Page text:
Back in March, the Mac gaming world got excited when Valve announced their Steam gaming software was coming to the Mac — along with Left 4 Dead 2, Team Fortress 2, Counter-Strike, Portal, and the Half Life series. I was shocked at just how quickly the Valve catalog was being ported to OSX, but then, the announcements stopped as suddenly as they started; alegedly sue to a number of graphics and OpenGL bugs issues that Valve helped Apple sort out. Today, I found this little gem:
We’d previously heard tell that now that those graphic issues are fixed, Valve as hard at work to bring Left 4 Dead and Left 4 Dead 2 to OS X by October… and now, if a casual mention over at Macworld is anything to go by, it looks like that date might have been further locked down to October 5th, along with the latest Left 4 Dead and Left 4 Dead 2 add-on pack, “The Sacrifice.”
So only a few more sleeps until all Mac users can help keep the hordes of zombies at bay with their Windows buddies.
Its been speculated for some time now, but it turns out that sometimes rumours that seem too good to be true, do materialize after all. Steam is coming to the Mac.
And not just im some crappy pseudo lameness through a dodgy emulation or some-such, but real honest to god native application which is, according to Valve to be considered a tier-1 level platform with simultaneous releases for PC, Mac and XBox 360 from now on. Also, Mac and PC builds will be concurrent, patches will be released to both simultaneously as well. The source engine, also gets the native treatment, now that Valve has incorporated OpenGL into its award winning, modular engine.
Portal 2 will be Valve’s first simultaneous release for Mac and Windows. “Checking in code produces a PC build and Mac build at the same time, automatically, so the two platforms are perfectly in lock-step,” said Josh Weier, Portal 2 Project Lead. “We’re always playing a native version on the Mac right alongside the PC. This makes it very easy for us and for anyone using Source to do game development for the Mac.”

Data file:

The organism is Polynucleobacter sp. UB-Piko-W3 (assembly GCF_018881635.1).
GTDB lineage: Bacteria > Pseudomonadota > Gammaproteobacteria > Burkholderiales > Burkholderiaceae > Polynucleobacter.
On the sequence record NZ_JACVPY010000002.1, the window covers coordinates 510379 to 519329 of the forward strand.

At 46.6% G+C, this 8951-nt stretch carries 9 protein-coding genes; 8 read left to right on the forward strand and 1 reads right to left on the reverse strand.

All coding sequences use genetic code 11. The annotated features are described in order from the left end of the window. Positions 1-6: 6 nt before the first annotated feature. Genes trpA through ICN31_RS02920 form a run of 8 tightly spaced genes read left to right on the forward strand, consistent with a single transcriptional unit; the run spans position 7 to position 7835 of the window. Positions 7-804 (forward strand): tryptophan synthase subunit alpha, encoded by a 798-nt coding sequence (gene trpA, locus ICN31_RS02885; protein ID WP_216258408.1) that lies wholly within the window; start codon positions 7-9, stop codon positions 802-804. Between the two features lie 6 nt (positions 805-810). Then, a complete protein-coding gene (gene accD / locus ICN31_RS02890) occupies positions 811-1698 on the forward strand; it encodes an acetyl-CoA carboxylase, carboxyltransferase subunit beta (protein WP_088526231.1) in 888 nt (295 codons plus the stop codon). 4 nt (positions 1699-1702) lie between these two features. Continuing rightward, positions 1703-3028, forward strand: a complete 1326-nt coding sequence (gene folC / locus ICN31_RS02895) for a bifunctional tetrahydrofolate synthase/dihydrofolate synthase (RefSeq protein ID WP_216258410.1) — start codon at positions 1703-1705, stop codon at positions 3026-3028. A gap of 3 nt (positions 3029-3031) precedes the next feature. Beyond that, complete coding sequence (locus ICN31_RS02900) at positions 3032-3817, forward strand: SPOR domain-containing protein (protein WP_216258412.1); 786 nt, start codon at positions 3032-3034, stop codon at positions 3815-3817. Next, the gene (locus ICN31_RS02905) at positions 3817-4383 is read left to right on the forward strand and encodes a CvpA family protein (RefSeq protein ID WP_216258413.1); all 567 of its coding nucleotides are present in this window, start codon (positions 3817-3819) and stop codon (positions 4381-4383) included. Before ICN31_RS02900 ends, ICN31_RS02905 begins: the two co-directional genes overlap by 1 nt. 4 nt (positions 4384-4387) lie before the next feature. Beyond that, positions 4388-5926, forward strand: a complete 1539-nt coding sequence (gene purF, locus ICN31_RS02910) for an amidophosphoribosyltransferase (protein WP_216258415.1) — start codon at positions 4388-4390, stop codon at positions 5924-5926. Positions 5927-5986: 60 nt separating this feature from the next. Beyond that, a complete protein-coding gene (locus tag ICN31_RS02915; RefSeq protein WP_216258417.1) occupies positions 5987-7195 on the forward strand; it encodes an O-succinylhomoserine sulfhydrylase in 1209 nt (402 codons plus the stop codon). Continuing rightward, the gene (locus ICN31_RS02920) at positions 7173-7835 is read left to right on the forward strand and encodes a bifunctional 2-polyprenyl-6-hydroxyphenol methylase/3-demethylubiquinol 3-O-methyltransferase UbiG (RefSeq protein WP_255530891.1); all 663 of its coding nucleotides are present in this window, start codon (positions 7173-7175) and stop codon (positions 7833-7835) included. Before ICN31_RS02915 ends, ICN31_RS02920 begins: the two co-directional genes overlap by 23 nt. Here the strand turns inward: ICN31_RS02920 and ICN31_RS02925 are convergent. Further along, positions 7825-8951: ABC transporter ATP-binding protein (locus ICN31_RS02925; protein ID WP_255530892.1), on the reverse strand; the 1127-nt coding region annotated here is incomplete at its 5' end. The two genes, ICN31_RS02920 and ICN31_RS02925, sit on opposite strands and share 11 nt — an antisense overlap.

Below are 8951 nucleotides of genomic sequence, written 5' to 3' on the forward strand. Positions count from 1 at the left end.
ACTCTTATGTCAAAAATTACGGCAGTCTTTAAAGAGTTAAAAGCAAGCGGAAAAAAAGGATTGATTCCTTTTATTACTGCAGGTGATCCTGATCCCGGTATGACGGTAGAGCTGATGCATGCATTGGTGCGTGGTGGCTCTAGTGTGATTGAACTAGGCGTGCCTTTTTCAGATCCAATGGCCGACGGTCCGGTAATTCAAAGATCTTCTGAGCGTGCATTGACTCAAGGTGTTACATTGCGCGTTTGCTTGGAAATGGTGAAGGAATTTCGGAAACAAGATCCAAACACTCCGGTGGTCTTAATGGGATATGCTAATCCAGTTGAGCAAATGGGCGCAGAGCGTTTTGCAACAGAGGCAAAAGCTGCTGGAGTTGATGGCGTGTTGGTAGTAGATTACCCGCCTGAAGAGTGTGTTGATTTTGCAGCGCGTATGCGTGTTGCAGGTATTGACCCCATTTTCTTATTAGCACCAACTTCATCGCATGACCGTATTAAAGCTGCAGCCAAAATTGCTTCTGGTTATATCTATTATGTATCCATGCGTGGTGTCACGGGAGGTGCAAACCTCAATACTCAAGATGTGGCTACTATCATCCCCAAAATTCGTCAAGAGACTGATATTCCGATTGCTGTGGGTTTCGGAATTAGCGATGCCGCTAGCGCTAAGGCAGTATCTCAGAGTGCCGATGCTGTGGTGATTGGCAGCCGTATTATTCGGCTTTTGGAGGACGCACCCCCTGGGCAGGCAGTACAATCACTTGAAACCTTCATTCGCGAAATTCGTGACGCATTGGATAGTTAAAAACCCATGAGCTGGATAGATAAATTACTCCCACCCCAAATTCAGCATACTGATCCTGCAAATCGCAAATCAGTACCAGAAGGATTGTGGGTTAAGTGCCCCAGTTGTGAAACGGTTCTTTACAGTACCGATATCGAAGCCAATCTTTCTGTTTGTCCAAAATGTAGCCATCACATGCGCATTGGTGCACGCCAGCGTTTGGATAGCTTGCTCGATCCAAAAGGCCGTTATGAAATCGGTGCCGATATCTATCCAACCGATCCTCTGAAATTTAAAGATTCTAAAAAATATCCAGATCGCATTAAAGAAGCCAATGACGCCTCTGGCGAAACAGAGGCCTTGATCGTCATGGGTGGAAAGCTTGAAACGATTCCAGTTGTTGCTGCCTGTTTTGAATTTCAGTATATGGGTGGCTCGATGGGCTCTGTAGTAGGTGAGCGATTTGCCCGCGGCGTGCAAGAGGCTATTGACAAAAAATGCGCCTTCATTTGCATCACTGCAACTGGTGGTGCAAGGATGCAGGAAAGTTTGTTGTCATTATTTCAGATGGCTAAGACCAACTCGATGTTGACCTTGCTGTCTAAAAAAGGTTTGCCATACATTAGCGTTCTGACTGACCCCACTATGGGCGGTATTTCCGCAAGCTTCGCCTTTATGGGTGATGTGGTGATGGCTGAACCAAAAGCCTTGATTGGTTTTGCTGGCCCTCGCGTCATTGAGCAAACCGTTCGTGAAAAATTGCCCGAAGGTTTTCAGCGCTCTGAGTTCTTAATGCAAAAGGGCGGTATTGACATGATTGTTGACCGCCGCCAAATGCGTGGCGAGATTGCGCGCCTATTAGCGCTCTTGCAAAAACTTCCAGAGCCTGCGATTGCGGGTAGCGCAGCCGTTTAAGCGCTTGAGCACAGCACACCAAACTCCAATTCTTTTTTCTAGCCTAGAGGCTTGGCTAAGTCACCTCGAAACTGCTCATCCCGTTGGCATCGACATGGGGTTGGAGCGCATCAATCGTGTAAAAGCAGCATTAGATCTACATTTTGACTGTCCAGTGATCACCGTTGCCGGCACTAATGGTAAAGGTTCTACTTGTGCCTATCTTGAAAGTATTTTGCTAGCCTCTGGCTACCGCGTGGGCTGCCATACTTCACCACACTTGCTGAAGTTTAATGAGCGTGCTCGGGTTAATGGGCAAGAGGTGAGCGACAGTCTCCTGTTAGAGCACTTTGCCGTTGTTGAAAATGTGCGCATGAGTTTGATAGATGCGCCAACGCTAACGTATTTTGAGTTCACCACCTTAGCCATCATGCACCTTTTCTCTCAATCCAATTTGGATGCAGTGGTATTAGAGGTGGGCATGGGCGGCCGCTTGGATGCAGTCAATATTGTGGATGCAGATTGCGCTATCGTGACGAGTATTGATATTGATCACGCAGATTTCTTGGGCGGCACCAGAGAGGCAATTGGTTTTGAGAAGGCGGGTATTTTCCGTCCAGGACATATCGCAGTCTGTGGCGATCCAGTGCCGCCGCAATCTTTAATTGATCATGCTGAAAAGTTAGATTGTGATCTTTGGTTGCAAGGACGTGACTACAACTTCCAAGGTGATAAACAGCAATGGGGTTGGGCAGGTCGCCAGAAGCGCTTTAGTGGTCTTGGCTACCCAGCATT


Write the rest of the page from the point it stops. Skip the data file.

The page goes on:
This means that all steam games will be theoretically available to Mac users. Steam and Valve’s own library of games including Left 4 Dead 2, Team Fortress 2, Counter-Strike, Portal, and the Half-Life series will be available as soon as April (next month).
But looking at the bigger picture, I think this is a huge industry changing announcement from Valve. I think this will be the event all Linux and Mac users had been hoping for to finally bust the lid off the “Windows is best for games”. This is a great idea from valve because it means that they’re going to have access toa huge market of new potential gamers. I suspect that many OSX users will flock to Steam as their de facto games delivery platform, since historically only very large titles were ever ported to MAc, and generally years after the PC launch.
What’s more, if Valve is to be beleived, it may be more than just Source games coming, Gabe Newell, President of Valve said:
“As we transition from entertainment as a product to entertainment as a service, customers and developers need open, high-quality Internet clients, the Mac is a great platform for entertainment services.”
“Our Steam partners, who are delivering over a thousand games to 25 million Steam clients, are very excited about adding support for the Mac,” said Jason Holtman, Director of Business Development at Valve. “Steamworks for the Mac supports all of the Steamworks APIs, and we have added a new feature, called Steam Play, which allows customers who purchase the product for the Mac or Windows to play on the other platform free of charge. For example, Steam Play, in combination with the Steam Cloud, allows a gamer playing on their work PC to go home and pick up playing the same game at the same point on their home Mac. We expect most developers and publishers to take advantage of Steam Play.”
Given the lack of enthusiasm for Windows Vista, and given he number of people I know to be making the move from Windows to Mac, I think this will only lessen the ties people have with Windows. Especially that source game licenses are granted for either platform. Blizzard has done this too, for the record. Its not quite as elegant as steam, but battle.net was (to my knowledge) the first way to get dual platform licences which could be downloaded from the web.
In summary, this is such exciting news for me, I am positively elated. And I think that this will cause quite a stir in the games industry, in that games that support only one platform may finally be a thing of the past.